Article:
Volume 14 Supplement 3

Lupus 2012: New targets, new approaches

Open Access

Renal flare as a biomarker of incident and progressive chronic kidney disease in patients with lupus nephritis

  • S Parikh1,
  • A McKinley1 and
  • BH Rovin1
Arthritis Research & Therapy201214(Suppl 3):A45

DOI: 10.1186/ar3979

Published: 27 September 2012

Introduction

Flares of lupus nephritis (LN) cause acute kidney injury (AKI), even if serum creatinine (SCr) does not increase. Although classic forms of AKI, such as ischemia, have long been thought to heal without long-term sequelae, it is now clear that AKI events predispose patients to chronic kidney disease (CKD). It was therefore postulated that renal flare (RF) in LN patients promotes CKD.

Methods

To determine whether RF frequency and duration can be used as markers of new CKD or progression of established CKD, we correlated RF with starting and ending SCr levels in the Ohio SLE Study (OSS) cohort.

Results

New-onset CKD occurred in 12/41 patients over a median follow-up of 4.5 years. The CKD group had more RF events than the non-CKD group: 31 (2.59/patient) versus 17 (0.59/patient), respectively, and spent more time in RF (Table 1). Only 8% of the CKD group versus 59% of the non-CKD group had no RF. In OSS patients with established CKD, those who progressed had more RF events than nonprogressors: 13 (1.63/patient) versus 2 (0.29/patient), respectively. In the nonprogressor group 71% had no RF, compared with 37.5% of progressors. Progressors had a significant change in SCr over the study period (P = 0.0078). Differences in number of RF and RF duration were not significant between the two groups but tended to be higher in the progressors (Table 2).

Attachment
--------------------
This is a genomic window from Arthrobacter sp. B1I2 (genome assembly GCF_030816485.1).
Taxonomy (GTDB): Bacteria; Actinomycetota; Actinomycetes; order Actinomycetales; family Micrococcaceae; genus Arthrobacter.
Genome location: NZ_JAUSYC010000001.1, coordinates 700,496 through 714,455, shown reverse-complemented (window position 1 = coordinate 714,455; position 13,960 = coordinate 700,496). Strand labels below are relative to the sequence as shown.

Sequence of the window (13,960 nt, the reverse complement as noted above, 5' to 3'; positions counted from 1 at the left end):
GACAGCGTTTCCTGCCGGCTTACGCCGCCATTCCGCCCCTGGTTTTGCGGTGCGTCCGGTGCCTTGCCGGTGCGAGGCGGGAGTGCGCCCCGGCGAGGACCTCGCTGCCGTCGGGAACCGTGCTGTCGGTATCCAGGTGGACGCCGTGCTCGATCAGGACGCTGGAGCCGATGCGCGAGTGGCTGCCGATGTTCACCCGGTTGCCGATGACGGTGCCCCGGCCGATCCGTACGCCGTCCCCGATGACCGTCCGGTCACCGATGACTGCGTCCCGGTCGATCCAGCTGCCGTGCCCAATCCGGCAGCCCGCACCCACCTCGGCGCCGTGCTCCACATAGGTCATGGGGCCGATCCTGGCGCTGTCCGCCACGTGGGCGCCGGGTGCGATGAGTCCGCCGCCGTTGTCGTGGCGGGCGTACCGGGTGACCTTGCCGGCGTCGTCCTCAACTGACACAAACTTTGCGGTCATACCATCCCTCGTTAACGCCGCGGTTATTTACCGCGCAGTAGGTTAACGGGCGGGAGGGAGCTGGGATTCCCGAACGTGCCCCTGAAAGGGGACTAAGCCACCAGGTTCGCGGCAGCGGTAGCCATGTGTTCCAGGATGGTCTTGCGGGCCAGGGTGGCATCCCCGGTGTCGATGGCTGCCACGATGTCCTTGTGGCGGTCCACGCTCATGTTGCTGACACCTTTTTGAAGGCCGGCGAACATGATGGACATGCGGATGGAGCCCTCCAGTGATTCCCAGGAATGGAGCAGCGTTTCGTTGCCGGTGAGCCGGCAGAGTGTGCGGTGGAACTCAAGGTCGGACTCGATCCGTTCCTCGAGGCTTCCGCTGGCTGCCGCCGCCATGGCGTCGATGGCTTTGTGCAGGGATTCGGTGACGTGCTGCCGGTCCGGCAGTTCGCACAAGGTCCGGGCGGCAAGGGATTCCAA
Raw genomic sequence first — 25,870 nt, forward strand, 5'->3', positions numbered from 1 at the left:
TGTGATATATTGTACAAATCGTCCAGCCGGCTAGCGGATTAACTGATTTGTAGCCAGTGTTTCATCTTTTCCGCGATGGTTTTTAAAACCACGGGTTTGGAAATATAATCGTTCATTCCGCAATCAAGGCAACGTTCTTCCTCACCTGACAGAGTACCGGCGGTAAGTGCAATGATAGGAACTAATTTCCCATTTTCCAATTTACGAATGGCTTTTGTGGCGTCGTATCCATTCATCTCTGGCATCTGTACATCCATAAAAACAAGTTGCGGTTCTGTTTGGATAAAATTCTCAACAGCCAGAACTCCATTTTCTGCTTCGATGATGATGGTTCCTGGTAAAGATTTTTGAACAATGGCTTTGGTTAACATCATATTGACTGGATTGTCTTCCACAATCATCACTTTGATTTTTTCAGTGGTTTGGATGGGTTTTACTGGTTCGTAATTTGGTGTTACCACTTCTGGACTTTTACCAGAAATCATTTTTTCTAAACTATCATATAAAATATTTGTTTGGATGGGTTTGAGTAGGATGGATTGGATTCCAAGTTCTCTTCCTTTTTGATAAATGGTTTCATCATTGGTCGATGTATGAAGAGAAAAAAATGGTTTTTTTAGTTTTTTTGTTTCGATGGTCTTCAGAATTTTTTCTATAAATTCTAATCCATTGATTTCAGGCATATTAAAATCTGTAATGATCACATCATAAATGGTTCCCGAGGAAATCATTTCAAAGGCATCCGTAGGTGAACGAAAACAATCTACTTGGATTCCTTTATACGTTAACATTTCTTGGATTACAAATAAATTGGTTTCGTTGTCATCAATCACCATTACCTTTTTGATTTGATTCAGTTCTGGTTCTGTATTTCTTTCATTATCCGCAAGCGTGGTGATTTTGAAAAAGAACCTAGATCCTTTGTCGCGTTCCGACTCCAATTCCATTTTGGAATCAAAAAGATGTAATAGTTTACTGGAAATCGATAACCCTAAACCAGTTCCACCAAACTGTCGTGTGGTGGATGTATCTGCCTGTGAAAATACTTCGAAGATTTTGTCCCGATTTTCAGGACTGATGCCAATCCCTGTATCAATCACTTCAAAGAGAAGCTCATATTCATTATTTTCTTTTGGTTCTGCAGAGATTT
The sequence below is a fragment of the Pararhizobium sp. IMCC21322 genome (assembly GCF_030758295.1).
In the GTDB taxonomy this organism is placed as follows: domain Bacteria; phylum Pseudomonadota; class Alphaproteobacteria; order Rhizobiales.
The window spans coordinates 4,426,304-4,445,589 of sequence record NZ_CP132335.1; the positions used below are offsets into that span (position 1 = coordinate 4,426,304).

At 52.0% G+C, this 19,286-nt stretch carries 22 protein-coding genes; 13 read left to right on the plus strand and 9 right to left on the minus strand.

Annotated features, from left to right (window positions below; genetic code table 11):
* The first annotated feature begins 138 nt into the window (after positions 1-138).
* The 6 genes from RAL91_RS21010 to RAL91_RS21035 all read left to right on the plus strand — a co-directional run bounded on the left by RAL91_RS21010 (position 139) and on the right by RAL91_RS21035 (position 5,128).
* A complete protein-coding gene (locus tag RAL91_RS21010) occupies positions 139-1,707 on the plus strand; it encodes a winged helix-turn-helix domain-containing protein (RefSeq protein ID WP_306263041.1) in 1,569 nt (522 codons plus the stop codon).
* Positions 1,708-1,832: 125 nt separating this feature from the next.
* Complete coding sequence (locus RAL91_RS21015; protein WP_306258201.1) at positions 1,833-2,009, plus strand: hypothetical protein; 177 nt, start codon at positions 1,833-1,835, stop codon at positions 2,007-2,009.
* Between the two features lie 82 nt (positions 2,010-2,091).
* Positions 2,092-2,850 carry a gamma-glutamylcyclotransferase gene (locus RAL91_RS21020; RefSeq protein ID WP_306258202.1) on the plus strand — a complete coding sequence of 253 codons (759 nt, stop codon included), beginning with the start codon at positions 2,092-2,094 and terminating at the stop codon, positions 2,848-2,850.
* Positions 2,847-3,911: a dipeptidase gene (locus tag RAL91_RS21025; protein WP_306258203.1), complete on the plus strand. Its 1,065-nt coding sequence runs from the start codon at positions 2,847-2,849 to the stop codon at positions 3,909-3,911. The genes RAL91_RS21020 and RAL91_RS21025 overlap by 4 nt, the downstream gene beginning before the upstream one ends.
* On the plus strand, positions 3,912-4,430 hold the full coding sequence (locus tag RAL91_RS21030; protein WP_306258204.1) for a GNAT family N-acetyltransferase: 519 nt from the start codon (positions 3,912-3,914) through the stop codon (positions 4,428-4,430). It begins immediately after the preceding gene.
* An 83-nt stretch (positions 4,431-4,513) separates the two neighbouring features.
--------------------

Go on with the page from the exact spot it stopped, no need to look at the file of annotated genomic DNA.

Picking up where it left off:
Table 1

 

No CKD (n= 29)

New CKD (n= 12)

P value

Age

31.3

34.3

NS

Male (%)

14

0

-

African American (%)

28

50

-

Mean starting SCr (mg/dl)

0.85 ± 0.15

0.75 ± 0.15

NS

Mean end SCr (mg/dl)

0.83 ± 0.12

1.78 ± 1.95

0.0001

Median time in flare (months)

0

20

0.0003

Mean new RF/year

0.14

0.72

0.0001

Median time in renal health (months)

52

30.4

0.0038

Table 2

 

Nonprogressors (n= 7)

Progressors (n= 8)

P value

Age

39.1

40.5

NS

African American (%)

14

62.5

-

Mean starting SCr (mg/dl)

1.94 ± 0.83

2.15 ± 0.81

NS

Mean end SCr (mg/dl)

1.56 ± 0.87

4.0 ± 2.45

0.0093

Mean new RF per year

0.10

0.41

NS

Median time in renal health (months)

48

25

0.0560

Conclusion

In patients with LN, the frequency and duration of RF are biomarkers of new CKD and progression of existing CKD. As new LN therapeutic regimens are developed, targeting RF prevention should be an important goal.

Authors’ Affiliations

(1)
Wexner Medical Center at Ohio State University

Copyright

© Parikh et al.; licensee BioMed Central Ltd. 2012

This article is published under license to BioMed Central Ltd. This is an Open Access article distributed under the terms of the Creative Commons Attribution License (http://creativecommons.org/licenses/by/2.0), which permits unrestricted use, distribution, and reproduction in any medium, provided the original work is properly cited.

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